In a book on Catholic social doctrine, published just after Easter, I found myself integrating a lifetime’s work on a range of topics, from liturgy to politics, from sex to economics. Not As the World Gives aims to show us the nature of society by showing us ourselves. But that is the biggest reality of all, short of God. It opens us to the nature of love. We cannot know ourselves without knowing how to to give and receive. That is the doctrine of the Trinity, a doctrine which explains the world.
The Trinity reveals the pattern of the cosmos, of reality itself—from the stars to the dust we kick around our feet. The same Trinity that meets in a kiss between two people is the Trinity that governs the swirl of leaves in autumn when they fall from the trees. There is nothing beyond the Trinity, nothing beyond the particles that all things are made of, nothing beyond these pieces of stardust.
Atoms are forever. Most of the atoms created in the blaze of a star will not decay, just as the particles that make them up will not decay. All things are made of energy, which binds itself into multitudinous forms, giving rise to all that we see—a sparkling landscape that gets deeper and more mysterious the more closely we look at it.
Imaginative conservatism comes into play here. There is nothing more “conservative” than an imperishable atom, nothing more “imaginative” than a God whose sense of beauty generates a gigantic universe out of nothing. Last year I wrote a book called The Radiance of Being, which begins with the puzzles of physics and ends with the mystery of Wisdom (Sophia). I wrote about atomic physics, and especially about the nature of light. Not As the World Gives draws us into another mystery as well—that of human nature in its two genders. This lies at the heart of the social constitution of the human race, including all the tensions that lead to war.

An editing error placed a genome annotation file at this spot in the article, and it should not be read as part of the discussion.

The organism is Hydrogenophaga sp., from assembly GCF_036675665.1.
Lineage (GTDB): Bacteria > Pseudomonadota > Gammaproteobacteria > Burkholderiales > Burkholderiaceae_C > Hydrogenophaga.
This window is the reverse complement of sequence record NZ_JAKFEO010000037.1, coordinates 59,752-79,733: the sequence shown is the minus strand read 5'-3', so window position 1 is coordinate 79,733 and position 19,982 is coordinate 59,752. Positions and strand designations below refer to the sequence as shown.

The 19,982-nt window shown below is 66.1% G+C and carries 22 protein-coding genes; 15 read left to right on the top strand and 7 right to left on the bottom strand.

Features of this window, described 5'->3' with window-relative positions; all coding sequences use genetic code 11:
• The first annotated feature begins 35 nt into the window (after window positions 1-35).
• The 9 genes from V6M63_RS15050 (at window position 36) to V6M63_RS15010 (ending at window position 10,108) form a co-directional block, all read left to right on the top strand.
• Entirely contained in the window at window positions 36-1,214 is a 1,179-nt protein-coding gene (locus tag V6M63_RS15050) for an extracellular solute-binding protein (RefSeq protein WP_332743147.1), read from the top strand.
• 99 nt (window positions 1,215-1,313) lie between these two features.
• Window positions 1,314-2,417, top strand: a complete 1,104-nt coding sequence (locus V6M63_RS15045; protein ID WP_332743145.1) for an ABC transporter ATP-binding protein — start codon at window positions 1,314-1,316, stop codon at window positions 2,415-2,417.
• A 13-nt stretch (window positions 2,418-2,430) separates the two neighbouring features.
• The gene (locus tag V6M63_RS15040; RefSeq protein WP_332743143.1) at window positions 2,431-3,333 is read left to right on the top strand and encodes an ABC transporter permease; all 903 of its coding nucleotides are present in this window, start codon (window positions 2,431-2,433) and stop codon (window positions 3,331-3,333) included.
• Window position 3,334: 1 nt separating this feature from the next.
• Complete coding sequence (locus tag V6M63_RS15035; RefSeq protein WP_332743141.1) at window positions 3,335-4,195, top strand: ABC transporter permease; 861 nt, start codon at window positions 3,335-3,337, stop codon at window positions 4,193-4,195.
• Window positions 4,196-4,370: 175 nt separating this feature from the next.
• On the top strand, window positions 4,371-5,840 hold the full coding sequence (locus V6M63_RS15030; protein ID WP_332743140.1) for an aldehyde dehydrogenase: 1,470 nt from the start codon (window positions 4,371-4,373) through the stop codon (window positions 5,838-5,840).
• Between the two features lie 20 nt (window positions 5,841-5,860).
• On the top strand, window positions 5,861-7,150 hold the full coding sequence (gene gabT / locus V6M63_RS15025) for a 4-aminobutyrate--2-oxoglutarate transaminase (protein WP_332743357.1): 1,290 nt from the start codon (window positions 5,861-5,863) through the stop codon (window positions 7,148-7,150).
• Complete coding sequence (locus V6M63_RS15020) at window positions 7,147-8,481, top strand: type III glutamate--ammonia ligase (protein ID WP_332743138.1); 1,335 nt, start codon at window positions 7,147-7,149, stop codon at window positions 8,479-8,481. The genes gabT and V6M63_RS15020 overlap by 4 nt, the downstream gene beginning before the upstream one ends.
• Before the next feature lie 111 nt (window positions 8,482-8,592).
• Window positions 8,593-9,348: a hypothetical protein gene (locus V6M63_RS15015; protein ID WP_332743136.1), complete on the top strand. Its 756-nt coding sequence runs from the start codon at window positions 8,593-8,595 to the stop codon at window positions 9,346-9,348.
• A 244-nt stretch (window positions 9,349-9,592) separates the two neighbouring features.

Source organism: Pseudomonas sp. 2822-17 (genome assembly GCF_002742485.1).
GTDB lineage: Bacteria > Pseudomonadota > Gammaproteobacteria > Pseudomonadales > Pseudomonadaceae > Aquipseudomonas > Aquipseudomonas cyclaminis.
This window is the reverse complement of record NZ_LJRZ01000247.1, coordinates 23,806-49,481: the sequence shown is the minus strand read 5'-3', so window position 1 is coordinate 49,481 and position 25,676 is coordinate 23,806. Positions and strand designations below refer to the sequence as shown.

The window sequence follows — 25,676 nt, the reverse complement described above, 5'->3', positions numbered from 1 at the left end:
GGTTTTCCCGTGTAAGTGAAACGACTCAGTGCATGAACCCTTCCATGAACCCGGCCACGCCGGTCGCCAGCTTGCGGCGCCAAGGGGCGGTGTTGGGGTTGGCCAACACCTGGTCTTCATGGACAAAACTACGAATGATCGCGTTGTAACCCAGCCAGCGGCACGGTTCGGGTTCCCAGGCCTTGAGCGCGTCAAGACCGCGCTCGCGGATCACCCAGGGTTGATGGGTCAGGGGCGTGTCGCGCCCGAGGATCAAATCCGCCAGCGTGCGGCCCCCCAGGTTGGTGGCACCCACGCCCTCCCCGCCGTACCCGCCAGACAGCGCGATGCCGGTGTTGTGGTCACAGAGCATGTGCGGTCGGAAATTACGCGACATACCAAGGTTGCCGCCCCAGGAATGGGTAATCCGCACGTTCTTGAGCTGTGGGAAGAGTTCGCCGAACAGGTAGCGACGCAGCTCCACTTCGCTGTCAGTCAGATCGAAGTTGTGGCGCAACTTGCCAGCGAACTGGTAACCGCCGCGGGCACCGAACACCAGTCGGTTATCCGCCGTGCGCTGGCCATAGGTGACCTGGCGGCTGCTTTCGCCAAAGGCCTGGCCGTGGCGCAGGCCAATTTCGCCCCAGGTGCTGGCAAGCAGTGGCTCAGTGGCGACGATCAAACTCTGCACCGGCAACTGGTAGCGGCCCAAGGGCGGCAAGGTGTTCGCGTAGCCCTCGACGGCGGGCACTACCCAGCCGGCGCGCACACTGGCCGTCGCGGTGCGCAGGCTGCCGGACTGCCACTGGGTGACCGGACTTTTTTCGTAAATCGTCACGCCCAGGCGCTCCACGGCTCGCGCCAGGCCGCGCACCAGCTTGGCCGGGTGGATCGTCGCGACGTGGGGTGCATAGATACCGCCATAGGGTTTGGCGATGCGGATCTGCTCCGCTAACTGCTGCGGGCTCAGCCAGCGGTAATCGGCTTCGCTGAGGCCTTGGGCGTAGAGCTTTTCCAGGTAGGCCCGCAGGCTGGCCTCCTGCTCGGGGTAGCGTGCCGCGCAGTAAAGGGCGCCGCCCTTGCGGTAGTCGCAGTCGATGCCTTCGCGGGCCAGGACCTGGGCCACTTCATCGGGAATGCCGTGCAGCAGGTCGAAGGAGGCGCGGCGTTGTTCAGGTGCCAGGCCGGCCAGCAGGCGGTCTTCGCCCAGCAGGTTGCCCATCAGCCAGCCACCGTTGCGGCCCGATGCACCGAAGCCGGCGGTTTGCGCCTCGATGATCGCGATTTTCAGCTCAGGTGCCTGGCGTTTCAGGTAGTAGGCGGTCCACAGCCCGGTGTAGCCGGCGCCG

There is no peace without justice, and no justice without goodness. The Ten Commandments are a search for justice, but the Commandments of justice are balanced by the Beatitudes, the vision of Moses by the vision of Christ. According to Pope Francis “a religion of money” dominates our global civilization. Money and sex, therefore—and one more determining factor: technology. We are living under the rule of the machine, and we are called to evangelize these three with the help of the Holy Spirit.
Not As the World Gives reaches from the Age of Money to the Age of the Machine. I don’t know which Age is worst, but I know that a God you can trust, ruling a Radiant City, is a vision worth fighting for. We can fight for truth and for beauty, but unless we fight for Beatitude—unless we fight for what makes us all happy—we are fighting for darkness. If anyone knows all this, Pope Francis does. “Following the Ten Commandments means being faithful to ourselves, to our most authentic nature, and walking towards the true freedom that Christ taught us in the Beatitudes” (Pope Francis, Magnificat, March 2014, p. 378).